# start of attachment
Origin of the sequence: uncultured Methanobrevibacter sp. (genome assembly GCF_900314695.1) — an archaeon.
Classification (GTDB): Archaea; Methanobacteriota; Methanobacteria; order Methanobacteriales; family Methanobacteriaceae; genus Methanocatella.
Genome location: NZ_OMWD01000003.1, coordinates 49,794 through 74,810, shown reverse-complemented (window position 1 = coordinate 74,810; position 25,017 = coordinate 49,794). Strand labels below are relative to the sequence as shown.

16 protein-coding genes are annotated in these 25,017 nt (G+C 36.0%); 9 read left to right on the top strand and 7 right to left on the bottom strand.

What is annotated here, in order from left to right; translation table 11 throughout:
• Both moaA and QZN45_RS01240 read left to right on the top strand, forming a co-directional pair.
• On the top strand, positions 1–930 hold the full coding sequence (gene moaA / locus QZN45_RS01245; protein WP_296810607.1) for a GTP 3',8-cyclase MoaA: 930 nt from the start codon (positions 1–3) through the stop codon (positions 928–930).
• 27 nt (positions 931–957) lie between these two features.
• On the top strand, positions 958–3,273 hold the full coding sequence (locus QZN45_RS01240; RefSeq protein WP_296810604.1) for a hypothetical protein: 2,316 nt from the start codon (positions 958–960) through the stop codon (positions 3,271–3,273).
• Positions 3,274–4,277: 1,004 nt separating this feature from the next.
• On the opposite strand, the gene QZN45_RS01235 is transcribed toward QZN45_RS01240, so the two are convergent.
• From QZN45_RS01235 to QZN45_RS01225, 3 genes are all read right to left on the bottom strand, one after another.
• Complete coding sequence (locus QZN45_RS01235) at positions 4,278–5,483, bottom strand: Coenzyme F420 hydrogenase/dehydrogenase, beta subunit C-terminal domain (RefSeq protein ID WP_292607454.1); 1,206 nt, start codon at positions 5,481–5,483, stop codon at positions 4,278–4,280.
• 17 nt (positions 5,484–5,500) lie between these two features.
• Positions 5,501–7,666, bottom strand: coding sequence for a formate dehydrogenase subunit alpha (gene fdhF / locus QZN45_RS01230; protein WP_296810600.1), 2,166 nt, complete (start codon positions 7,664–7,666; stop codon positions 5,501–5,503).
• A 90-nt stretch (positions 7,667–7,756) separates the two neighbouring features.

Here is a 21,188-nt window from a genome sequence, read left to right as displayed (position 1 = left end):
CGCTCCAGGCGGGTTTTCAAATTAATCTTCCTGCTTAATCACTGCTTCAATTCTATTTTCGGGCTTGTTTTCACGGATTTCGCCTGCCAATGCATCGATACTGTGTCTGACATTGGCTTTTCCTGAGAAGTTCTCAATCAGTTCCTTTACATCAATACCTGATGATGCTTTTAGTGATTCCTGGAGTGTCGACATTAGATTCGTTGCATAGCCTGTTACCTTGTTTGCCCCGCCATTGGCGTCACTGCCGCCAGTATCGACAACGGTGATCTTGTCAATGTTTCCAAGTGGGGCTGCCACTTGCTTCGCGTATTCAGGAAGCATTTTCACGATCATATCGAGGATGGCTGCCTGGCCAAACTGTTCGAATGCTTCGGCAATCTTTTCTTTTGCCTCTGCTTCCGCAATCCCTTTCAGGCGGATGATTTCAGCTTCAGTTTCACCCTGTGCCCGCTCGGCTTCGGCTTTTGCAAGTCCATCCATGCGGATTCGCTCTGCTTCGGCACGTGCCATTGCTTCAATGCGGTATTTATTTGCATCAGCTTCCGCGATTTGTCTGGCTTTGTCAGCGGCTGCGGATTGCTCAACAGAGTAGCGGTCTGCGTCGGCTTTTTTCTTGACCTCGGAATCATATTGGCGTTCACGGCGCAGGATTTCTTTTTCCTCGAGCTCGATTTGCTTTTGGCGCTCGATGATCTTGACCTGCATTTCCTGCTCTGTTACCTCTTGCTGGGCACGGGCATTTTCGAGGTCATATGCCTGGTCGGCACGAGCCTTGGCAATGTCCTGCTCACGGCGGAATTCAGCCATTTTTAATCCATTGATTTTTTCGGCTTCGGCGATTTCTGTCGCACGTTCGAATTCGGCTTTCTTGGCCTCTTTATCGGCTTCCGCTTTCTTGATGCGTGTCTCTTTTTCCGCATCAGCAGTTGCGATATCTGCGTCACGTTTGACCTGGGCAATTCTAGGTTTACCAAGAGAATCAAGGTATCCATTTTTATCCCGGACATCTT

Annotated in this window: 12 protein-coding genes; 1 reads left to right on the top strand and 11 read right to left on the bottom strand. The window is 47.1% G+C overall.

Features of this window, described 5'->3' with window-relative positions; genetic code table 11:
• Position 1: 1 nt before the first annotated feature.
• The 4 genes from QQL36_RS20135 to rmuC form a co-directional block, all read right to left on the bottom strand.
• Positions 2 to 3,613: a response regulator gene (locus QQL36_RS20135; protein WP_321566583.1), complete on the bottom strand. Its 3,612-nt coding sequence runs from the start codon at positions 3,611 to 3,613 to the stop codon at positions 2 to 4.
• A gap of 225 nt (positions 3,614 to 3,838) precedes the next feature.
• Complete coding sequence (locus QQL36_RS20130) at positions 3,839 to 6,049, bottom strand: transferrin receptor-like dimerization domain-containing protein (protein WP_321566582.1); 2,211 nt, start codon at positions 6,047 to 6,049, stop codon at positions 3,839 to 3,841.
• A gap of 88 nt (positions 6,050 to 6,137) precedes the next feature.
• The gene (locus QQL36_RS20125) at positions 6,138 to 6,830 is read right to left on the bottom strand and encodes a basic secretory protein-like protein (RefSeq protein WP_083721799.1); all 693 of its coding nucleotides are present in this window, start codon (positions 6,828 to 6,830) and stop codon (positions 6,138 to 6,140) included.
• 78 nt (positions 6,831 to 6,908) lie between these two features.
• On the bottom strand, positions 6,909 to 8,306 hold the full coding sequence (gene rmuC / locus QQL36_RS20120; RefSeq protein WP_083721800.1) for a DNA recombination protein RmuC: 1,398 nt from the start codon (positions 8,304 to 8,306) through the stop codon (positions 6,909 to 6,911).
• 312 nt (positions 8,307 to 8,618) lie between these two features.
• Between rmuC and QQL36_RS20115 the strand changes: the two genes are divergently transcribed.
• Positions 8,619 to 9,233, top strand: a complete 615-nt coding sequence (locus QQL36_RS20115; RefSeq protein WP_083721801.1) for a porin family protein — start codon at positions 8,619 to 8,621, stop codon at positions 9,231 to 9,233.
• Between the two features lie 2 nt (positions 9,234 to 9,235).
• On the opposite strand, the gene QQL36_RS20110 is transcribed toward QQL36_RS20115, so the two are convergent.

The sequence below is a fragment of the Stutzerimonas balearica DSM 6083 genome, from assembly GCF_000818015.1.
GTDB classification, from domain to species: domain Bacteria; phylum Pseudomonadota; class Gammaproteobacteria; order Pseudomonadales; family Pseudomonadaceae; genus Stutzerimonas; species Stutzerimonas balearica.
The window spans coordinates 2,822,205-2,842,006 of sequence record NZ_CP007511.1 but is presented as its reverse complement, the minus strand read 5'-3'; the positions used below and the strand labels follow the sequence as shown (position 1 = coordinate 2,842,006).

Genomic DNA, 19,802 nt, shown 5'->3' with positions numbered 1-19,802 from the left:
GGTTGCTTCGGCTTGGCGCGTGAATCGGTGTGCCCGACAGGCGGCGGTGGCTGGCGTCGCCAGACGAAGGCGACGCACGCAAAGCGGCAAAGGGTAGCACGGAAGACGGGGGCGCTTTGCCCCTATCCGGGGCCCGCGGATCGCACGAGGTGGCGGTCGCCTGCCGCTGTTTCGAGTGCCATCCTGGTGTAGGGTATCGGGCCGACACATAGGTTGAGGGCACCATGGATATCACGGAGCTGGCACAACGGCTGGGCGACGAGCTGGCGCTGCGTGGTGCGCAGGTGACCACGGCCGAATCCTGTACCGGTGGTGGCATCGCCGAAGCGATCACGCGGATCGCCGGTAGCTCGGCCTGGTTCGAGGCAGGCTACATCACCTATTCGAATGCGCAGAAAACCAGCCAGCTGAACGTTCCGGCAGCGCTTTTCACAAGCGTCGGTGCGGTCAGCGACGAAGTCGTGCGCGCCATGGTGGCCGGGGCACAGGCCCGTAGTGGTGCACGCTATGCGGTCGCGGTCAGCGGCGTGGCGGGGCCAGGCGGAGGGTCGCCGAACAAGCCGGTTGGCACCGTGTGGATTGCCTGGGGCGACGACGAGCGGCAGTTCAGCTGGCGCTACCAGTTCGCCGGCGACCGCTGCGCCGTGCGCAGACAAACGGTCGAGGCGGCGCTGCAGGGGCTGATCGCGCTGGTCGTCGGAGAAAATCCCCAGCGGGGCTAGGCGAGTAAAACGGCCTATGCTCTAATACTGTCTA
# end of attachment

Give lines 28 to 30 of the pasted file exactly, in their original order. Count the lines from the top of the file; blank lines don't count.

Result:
• 78 nt (positions 6,831 to 6,908) lie between these two features.
• On the bottom strand, positions 6,909 to 8,306 hold the full coding sequence (gene rmuC / locus QQL36_RS20120; RefSeq protein WP_083721800.1) for a DNA recombination protein RmuC: 1,398 nt from the start codon (positions 8,304 to 8,306) through the stop codon (positions 6,909 to 6,911).
• 312 nt (positions 8,307 to 8,618) lie between these two features.